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Agios Nikolaos Archaiological Museum
Agios Nikolaos Archaiological Museum 1316 hits

Temporarily Closed due to restoration works in progress.


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Chryssolakkos 1022 hits

Chryssolakkos (Greek: Χρυσόλακκος) means the "Pit of gold". This is where the ancient necropolis (royal burial enclosure or cemetery, 1700BCE) in Malia, an ancient Minoan town in Crete, Greece is located.

The famous Bee Pendant now on display at the Heraklion Archaeological Museum was found here. The pendant shows two wasps storing or may be sharing a drop of honey and is of high quality gold-smithery of the Minoan times.

Lake of Aghios Nickolaos
Lake of Aghios Nickolaos 998 hits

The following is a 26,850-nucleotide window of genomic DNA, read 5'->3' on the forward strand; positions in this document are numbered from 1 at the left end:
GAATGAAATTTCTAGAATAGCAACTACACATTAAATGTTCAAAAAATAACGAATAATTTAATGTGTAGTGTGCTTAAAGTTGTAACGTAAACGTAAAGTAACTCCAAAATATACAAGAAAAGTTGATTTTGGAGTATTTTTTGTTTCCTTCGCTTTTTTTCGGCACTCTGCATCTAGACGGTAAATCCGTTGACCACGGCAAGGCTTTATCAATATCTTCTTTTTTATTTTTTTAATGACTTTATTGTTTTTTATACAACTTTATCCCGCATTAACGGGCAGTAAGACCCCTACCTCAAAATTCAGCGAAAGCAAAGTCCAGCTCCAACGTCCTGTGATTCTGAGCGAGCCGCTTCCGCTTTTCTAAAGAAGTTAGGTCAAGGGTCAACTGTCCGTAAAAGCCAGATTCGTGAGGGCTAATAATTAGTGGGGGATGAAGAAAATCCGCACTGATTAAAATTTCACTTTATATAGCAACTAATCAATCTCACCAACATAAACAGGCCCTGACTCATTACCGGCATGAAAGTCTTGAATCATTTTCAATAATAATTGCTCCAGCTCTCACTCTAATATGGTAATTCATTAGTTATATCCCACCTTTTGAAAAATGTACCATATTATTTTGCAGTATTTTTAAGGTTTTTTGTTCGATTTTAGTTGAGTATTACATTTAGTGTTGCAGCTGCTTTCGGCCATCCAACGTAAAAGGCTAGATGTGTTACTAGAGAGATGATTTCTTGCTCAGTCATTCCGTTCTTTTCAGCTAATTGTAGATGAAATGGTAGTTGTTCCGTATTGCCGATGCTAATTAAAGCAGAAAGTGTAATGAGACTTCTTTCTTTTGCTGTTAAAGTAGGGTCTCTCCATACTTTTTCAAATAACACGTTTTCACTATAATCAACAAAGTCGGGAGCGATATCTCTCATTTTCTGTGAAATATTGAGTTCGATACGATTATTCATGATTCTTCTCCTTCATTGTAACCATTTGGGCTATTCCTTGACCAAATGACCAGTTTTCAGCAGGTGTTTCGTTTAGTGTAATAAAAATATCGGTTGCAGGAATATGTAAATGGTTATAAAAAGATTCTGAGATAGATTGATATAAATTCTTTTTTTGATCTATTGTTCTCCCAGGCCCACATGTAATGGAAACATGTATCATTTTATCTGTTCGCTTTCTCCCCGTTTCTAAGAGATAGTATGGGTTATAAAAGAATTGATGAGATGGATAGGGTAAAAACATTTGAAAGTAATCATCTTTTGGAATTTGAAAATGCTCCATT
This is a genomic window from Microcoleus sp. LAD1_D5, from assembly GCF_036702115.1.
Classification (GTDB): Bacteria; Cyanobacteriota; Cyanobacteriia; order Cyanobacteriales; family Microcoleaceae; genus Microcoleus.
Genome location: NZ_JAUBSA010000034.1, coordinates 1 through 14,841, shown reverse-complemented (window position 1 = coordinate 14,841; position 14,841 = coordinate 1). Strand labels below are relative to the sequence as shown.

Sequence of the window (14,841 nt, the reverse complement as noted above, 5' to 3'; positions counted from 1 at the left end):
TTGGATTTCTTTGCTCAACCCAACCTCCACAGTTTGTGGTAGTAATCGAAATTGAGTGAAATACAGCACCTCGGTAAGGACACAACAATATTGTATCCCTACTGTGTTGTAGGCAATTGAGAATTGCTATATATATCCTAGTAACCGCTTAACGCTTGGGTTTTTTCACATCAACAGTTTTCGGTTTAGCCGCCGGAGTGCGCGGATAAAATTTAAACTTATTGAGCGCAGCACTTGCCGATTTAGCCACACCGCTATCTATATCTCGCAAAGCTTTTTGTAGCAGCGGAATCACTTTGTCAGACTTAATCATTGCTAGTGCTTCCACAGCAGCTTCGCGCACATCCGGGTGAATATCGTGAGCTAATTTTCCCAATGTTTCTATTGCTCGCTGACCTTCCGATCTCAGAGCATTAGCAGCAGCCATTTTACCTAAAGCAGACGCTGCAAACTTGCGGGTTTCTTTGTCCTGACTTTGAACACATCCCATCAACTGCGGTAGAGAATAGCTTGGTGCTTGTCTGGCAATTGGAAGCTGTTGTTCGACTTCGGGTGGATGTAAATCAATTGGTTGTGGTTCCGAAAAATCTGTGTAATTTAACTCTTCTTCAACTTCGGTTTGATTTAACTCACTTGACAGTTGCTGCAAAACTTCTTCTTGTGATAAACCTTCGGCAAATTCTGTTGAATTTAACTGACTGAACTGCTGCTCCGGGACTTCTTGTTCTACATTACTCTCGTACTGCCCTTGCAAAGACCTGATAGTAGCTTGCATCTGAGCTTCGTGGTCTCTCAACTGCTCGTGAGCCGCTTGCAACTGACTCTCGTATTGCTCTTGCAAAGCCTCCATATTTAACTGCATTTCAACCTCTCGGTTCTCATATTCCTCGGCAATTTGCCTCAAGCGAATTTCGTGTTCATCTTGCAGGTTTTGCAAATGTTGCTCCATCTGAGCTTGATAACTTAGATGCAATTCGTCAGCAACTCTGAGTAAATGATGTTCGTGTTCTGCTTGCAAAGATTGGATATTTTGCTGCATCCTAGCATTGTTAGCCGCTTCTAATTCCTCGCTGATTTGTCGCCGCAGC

Lake Voulismeni  is a former sweetwater lake, later connected to the sea, located at the centre of the town of Agios Nikolaos. It has a circular shape of a diameter of 137 m and depth 64 m. The locals refer to it as just "the lake". The lake connects to the harbour of the town by a channel dug in 1870. A panoramic view of the lake can be seen from a small park situated above it. According to legend, the goddess Athena and Artemis bathed in it. Every year at midnight turning to Orthodox Christian Easter day, the majority of the population of the town gathers around the lake to celebrate with fireworks, and firecrackers thrown by the people attending that highlight event.It was reported that the German army during their withdrawal from the area at WW2, disposed parts of their weaponry and/or vehicles into the deep lake.A local urban legend has it that the lake is bottomless. Based primarily on locals noticing disturbances at the surface of the water during the Santorini earthquake of 1956, many assume a possible geological relation of the two locations.

Traostalos Peak Sanctuary
Traostalos Peak Sanctuary 953 hits